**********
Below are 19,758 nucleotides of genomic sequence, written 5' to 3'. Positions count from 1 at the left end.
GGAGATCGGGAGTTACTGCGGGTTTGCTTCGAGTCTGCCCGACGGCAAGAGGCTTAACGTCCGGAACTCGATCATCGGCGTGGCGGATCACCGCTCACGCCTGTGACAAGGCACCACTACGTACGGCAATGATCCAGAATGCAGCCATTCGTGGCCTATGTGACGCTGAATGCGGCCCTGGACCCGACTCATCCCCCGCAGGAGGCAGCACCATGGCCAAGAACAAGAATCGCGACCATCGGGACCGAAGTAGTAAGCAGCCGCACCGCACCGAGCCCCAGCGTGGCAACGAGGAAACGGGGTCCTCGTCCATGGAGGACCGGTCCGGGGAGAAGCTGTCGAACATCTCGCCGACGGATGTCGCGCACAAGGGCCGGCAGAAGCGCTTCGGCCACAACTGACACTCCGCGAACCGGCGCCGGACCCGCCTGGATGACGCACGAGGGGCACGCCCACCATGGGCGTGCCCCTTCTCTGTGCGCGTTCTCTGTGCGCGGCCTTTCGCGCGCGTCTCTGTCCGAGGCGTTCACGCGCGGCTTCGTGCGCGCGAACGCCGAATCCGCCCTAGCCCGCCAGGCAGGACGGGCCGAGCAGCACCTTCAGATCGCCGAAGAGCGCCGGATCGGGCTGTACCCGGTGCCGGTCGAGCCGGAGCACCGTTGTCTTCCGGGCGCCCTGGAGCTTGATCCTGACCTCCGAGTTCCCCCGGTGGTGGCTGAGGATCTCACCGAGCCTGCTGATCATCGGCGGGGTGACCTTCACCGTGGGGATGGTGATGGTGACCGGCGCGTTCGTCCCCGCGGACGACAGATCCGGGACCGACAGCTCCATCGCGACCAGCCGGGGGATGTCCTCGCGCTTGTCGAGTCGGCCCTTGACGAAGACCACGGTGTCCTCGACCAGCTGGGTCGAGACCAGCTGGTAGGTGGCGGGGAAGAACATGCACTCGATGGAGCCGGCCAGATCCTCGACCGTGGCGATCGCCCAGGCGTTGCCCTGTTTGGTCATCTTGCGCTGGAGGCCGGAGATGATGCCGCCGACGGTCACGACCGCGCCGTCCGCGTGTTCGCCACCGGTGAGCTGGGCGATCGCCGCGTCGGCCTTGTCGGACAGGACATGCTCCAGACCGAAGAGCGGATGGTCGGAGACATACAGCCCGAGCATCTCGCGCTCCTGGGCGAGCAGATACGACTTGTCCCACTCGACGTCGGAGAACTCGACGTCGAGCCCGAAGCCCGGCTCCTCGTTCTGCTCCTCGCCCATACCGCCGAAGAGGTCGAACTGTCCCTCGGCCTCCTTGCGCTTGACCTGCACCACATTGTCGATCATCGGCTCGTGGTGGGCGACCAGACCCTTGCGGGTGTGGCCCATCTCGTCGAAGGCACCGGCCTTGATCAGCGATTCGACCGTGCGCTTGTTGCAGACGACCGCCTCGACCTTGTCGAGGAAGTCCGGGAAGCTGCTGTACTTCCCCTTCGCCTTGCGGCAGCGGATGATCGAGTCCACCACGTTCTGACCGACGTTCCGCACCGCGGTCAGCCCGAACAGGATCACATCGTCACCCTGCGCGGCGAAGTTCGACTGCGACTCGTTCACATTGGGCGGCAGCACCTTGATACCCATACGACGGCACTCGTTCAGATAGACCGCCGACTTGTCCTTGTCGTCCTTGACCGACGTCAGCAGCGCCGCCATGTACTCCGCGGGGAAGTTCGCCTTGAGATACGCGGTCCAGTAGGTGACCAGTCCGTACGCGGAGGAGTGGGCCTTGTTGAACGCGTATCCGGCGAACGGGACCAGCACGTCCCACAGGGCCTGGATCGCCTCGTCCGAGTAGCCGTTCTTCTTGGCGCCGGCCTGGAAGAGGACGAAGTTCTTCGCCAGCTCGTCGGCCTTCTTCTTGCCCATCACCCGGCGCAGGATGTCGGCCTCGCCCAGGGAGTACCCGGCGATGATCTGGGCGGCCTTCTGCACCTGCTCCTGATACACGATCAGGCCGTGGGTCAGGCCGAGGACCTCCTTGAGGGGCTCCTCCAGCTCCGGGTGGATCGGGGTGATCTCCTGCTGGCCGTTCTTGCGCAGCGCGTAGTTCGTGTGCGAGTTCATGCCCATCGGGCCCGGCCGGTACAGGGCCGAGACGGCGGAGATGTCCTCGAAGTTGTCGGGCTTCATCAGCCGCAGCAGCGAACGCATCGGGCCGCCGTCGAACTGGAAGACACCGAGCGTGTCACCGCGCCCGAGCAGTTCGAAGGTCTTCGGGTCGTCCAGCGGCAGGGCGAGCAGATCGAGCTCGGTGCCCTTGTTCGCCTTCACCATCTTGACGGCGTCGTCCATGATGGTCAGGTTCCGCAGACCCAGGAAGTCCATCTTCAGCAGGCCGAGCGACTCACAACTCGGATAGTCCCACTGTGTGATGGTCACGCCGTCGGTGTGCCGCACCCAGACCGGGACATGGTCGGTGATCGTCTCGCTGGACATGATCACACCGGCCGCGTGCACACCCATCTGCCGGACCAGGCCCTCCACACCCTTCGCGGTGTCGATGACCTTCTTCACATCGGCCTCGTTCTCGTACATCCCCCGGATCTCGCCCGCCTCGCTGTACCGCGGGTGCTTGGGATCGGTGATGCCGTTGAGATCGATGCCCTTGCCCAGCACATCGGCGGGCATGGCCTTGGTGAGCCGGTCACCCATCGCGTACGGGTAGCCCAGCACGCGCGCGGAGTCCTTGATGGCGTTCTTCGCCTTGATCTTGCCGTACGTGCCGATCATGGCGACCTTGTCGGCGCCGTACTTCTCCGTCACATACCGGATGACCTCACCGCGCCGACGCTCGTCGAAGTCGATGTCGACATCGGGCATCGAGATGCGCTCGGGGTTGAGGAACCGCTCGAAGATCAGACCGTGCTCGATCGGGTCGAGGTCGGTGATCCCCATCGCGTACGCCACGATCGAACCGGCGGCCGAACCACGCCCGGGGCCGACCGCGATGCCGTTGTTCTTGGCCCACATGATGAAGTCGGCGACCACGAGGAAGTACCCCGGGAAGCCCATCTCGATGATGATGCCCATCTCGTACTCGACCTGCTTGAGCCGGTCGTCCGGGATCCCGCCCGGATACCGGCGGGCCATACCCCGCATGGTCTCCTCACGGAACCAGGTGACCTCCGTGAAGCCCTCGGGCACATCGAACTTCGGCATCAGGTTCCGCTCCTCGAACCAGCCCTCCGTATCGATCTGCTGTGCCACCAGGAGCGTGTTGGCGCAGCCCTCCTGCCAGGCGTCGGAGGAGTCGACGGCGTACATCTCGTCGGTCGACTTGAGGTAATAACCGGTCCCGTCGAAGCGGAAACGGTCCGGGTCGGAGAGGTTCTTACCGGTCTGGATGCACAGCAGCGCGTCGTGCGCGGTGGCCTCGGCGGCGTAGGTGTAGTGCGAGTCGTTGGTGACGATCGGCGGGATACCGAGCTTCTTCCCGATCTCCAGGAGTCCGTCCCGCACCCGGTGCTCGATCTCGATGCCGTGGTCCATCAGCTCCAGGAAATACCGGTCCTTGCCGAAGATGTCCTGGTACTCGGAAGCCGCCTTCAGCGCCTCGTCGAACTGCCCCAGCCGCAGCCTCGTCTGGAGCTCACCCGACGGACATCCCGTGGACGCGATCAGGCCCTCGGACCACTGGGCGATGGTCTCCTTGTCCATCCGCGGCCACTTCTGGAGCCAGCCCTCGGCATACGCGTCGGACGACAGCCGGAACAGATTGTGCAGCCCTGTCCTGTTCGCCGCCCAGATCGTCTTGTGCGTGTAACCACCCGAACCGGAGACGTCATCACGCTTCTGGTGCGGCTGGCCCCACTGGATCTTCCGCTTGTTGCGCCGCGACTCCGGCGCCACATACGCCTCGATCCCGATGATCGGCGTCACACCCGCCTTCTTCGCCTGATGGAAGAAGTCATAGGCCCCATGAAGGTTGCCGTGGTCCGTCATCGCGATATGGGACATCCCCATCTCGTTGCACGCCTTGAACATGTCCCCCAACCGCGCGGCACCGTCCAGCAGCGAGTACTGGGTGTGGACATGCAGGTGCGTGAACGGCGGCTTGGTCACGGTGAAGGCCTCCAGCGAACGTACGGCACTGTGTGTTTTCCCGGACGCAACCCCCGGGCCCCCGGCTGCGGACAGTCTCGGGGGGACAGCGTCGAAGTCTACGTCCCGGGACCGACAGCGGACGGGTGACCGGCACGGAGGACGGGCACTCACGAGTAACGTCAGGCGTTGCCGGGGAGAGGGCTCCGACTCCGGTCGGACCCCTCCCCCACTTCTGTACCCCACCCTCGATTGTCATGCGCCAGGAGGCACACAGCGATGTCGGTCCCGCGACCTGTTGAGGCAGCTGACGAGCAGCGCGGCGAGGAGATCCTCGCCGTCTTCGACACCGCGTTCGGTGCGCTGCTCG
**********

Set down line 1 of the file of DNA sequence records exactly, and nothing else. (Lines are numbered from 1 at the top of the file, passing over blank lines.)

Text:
Below are 19,758 nucleotides of genomic sequence, written 5' to 3'. Positions count from 1 at the left end.